Favorite

"Doyenne of decay" Rosamond Purcell tackles eggs at Silver Eye. 

click to enlarge Egged on: "Emu (Dromaius novaehollandiae), Western Foundation of Vertebrate Zoology,"by Rosamond Purcell.
  • Egged on: "Emu (Dromaius novaehollandiae), Western Foundation of Vertebrate Zoology,"by Rosamond Purcell.

When most people think of eggs, they think of little cardboard crates in the dairy section of the supermarket. Or maybe eggs over easy. They think, perhaps, of Easter eggs, or Fabergé eggs, or the Goose that Laid the Golden Egg. Rarely do they think of eggs in the wild, incubated in a rustic nest, the ovoids that contain unborn life. 

Artist Rosamond Purcell, meanwhile, decided to zoom in on bird eggs stored in a natural-history museum in California. Eloquent Eggs, her exhibit at Silver Eye Center, is a series of photographs depicting everything avian: eggs, nests and taxidermy birds.

Purcell is known for her portraits of garbage and decay, quirky collections and fractured found objects. She is not what you'd call a "nature photographer": The 30 or so images, shot in direct close-up, are the trophies of taxidermy, frozen in space and time. Each print is shot against plain, static backgrounds, and elegantly framed, but the pictures themselves are technically simple. These are not living animals, but artifacts sterilely extracted from the natural world.

The series shows eggs of all kinds. They are packaged in boxes and crates, displayed in dioramas, alone or in groups, and each specimen is unique. Purcell's blackbird eggs are particularly textured; they're speckled and dotted, scratched and blotched, even splattered with elaborate Zen squiggles. In contrast, emu eggs are colorful and glittery. The elephant bird (an extinct, flightless Malagasy species) laid eggs the size of soccer balls, which look even more colossal next to a pair of marble-scale hummingbird eggs. Throughout the series, the eggs are smooth or cracked, porous or poked-through, recent and old. (One specimen was retrieved from a California valley in 1939.) We quickly note that the diversity of shells anticipates the variety of the species. 

Despite the series' title, Purcell's eggs aren't nearly as eloquent as her nests; among the dead birds and empty shells, the nests show the surest signs of life. Each portrait depicts a different kind of nest, and we see, in sharp magnification, the artistry of its construction: the circular patterns of branches and leaves, the tight weaving of their walls. Each portrait reminds us that this wreath of twigs and brush is built only once, without training or foresight, using only instinct as its blueprint. The presence of human refuse -- plastic ribbon and scraps of newspaper -- signifies both litter's longevity and nature's absorptive power. If a nest's architecture speaks of a bird's brief lifetime, then each of Purcell's portraits is a kind of mini-biography. These are the most eloquent still-lifes of the flock, though they occupy the same static, plainly lit spaces.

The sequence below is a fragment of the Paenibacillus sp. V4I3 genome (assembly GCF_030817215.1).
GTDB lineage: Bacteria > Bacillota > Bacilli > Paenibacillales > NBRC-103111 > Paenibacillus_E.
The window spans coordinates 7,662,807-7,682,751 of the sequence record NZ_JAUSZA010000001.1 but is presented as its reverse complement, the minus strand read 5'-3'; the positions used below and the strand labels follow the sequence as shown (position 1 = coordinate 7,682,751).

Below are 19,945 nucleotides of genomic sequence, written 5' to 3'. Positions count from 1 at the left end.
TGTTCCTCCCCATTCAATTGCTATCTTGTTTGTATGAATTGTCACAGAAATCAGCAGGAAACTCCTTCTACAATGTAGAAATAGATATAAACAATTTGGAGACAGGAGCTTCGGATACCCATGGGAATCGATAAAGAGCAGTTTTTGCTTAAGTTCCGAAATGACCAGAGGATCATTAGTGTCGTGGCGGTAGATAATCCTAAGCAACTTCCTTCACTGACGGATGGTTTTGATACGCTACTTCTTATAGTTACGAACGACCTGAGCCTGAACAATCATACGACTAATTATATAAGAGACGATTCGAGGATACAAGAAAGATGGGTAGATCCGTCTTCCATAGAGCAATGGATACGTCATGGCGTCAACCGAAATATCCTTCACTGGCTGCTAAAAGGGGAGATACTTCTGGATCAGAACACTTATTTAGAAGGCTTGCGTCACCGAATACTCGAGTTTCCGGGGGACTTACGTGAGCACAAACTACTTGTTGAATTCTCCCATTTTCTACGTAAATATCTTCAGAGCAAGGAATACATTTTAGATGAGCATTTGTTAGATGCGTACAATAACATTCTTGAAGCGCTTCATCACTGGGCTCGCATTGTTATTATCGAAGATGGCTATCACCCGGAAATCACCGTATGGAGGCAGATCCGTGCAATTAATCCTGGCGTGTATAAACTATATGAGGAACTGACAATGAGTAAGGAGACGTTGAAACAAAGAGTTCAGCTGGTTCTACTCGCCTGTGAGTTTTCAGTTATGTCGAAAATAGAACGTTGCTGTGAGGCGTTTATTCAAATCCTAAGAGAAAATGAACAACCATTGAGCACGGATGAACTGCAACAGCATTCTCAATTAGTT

A second bunch of Purcell photos at Silver Eye has nothing to do with Eloquent Eggs, except that they too are close-ups of someone else's eccentric collection. The collector here is Ricky Jay, illusionist and actor, who has amassed a large quantity of six-sided dice. The dice are made of celluloid, a material that breaks down so easily that its only lasting product is the common guitar pick. Jay's dice are decomposing in many ways -- appearing to chip, crack and melt, while the hues have begun to drain from these tiny cubes. 

The joke, presumably, is that the dice's luck has run out. The photos were taken to illustrate Jay's book, Dice: Deception, Fate & Rotten Luck, an offbeat history of the die, and the pictures aptly complement this odd little volume. But while the images are vibrant and textured, they aren't nearly as wondrous as Purcell's eggs. Dice may determine a lot of fates, but they don't really do much -- just fall out of hands and clatter on tables. Playing cards are rich with imagery; a roulette wheel is dizzying with whirl and tension; but dice are, well, a little square. 

Purcell has become something of a celebrity; she's been dubbed the "doyenne of decay," and author Jonathan Safron Foer described her full oeuvre as "genius". In this critic's estimation, still-lifes of eggs and dice do not connote genius, especially when photographed in such artificial environments as a museum and a showman's house. But it's a good introduction to Purcell's work. And thanks to Silver Eye, we are happy to make an acquaintance. 

 

Eloquent Eggs and Disintegrating Dice continues through Nov. 29. Silver Eye Center for Photography, 1015 E. Carson St, South Side. 412-431-1810 or www.silvereye.org

Comments

Subscribe to this thread:

Add a comment

More by Robert Isenberg

Listings

Submit an event

Latest in Art Reviews + Features

© 2014 Pittsburgh City Paper

Website powered by Foundation

National Advertising by VMG Advertising